Mechanical issues on two of Hawaiian Airlines’ aircraft left 180 passengers stranded overnight Monday in Los Angeles and delayed their scheduled arrival in Honolulu for more than 32 hours.
Passengers on a nonstop flight originally scheduled to fly from Las Vegas to Honolulu and land at 12:15 p.m. Monday arrived Tuesday around 8:35 p.m. from Los Angeles.
The lengthy delay stemmed from mechanical issues on both the original Airbus A333-200 aircraft coming out of Las Vegas and the replacement A330 that was supposed to transport passengers from Los Angeles after the aircraft was diverted there and passengers were forced to spend the night.
“(Monday’s) aircraft needed a new part for the air conditioning system. We moved the flight to the new aircraft (Tuesday) morning. Unfortunately, that incurred a separate maintenance issue (a faulty sensor light) with the prime computer. They are separate issues, and uncommon parts, which is why they need to be flown in,” said Hawaiian spokeswoman Alison Croyle in an email Tuesday morning.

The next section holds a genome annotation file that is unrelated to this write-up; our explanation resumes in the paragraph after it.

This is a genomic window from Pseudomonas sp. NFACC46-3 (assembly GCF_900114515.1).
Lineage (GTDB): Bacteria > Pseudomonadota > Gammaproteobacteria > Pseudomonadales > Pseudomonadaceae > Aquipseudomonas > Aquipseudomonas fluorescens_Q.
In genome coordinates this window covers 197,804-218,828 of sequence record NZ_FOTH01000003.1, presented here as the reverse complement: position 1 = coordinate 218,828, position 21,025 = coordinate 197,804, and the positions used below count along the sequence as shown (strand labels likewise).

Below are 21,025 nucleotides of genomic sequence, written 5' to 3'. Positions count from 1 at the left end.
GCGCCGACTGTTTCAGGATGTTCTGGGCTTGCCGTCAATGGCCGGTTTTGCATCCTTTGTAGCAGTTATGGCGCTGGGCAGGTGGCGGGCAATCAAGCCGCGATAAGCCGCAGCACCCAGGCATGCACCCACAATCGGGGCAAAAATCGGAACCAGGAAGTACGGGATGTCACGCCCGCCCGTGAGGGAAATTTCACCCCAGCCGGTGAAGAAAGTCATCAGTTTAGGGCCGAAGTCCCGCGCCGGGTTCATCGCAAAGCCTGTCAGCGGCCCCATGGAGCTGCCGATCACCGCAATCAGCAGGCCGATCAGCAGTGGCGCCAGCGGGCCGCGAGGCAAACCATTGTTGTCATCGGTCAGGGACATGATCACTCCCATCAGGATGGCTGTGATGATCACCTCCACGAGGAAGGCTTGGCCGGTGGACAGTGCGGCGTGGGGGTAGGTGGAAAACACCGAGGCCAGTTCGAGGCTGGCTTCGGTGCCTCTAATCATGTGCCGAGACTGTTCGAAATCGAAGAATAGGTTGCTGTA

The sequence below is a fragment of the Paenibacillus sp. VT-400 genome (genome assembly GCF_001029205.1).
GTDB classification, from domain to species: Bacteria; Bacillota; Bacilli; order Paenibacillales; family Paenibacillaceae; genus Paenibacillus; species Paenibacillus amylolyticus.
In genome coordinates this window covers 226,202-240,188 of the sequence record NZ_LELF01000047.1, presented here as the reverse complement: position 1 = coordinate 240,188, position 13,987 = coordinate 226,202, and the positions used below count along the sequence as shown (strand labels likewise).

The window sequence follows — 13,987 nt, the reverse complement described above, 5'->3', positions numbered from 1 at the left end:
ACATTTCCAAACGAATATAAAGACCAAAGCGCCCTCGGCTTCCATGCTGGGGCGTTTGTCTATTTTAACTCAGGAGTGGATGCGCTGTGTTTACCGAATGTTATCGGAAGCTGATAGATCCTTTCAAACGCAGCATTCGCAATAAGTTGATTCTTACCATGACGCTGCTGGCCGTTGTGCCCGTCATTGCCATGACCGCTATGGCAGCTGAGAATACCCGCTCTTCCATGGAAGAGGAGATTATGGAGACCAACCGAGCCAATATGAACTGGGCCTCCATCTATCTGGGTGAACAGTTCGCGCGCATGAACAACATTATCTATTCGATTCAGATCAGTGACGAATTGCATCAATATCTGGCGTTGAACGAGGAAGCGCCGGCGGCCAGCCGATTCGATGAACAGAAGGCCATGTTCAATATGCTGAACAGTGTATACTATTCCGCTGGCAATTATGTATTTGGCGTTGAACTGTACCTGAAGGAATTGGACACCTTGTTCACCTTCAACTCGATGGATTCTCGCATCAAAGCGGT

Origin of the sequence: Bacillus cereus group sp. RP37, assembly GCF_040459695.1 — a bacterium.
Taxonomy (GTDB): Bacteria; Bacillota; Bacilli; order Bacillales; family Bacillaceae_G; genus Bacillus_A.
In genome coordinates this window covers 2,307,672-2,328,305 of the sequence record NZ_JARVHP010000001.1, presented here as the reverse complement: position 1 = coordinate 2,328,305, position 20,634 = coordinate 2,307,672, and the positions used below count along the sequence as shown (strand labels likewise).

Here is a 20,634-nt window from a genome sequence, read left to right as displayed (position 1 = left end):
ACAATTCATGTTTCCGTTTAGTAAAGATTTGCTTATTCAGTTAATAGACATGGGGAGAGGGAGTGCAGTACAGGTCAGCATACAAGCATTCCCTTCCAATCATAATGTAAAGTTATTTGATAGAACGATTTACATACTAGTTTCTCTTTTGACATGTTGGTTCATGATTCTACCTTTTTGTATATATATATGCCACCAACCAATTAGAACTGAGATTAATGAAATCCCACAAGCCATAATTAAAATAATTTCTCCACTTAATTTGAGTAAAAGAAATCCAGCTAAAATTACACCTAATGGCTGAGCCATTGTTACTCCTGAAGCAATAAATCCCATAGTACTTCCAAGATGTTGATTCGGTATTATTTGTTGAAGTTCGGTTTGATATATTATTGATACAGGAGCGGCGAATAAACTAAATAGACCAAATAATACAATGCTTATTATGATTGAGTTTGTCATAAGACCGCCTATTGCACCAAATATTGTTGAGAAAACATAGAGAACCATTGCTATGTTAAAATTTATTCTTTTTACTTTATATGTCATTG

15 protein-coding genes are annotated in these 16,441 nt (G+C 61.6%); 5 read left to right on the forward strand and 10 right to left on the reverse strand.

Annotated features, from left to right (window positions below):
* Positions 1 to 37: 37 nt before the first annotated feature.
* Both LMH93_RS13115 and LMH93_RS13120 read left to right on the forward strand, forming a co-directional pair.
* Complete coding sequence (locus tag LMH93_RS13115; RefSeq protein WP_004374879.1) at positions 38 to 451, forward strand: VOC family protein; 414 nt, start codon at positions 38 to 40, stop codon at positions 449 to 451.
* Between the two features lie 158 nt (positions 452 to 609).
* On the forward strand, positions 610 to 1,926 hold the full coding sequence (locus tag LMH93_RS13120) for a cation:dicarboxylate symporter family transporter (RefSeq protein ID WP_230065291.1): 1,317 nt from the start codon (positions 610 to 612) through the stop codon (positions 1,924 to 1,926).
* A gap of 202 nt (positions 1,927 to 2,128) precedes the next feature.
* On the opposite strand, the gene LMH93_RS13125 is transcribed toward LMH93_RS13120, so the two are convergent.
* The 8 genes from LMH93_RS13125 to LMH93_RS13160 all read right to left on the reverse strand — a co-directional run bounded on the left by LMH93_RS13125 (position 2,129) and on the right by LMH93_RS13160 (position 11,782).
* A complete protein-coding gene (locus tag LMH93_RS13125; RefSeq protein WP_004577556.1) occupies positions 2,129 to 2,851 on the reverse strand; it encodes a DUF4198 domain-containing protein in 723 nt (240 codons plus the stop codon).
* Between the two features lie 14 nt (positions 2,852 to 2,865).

Ann Botticelli, another Hawaiian spokeswoman, said 104 passengers that were connecting in Honolulu to neighbor islands were placed on other airlines on Monday. The remaining 180 passengers went out on a 6 p.m. flight Tuesday that was a regularly scheduled flight from Los Angeles to Honolulu. Those passengers were joined by 132 passengers who were originally scheduled to depart on that flight.
The remaining 151 passengers unable to board as scheduled at 6 p.m. were given $100 travel vouchers and were due to leave at 11:30 p.m. Los Angeles time on Tuesday and arrive at 2:25 a.m. Wednesday. Another 15 passengers scheduled for that flight were reaccommodated to Maui on an American Airlines flight. Botticelli said the passengers who were originally booked to board that 6 p.m. flight were selected on a first-come, first-served basis.
Botticelli said Monday the aircraft was 20 minutes off the West Coast when the pilot noticed that an indicator light showed a possible problem with the aircraft’s air conditioning system. The pilot decided to divert to Los Angeles where it landed at 10:30 a.m.
The airplane was initially scheduled to leave L.A. at 1 p.m. Monday, but Botticelli said an airline part needed replacement and the part needed to be brought in from Minneapolis.
Passengers were fed, put up in hotel rooms and given a $300 travel credit, she said.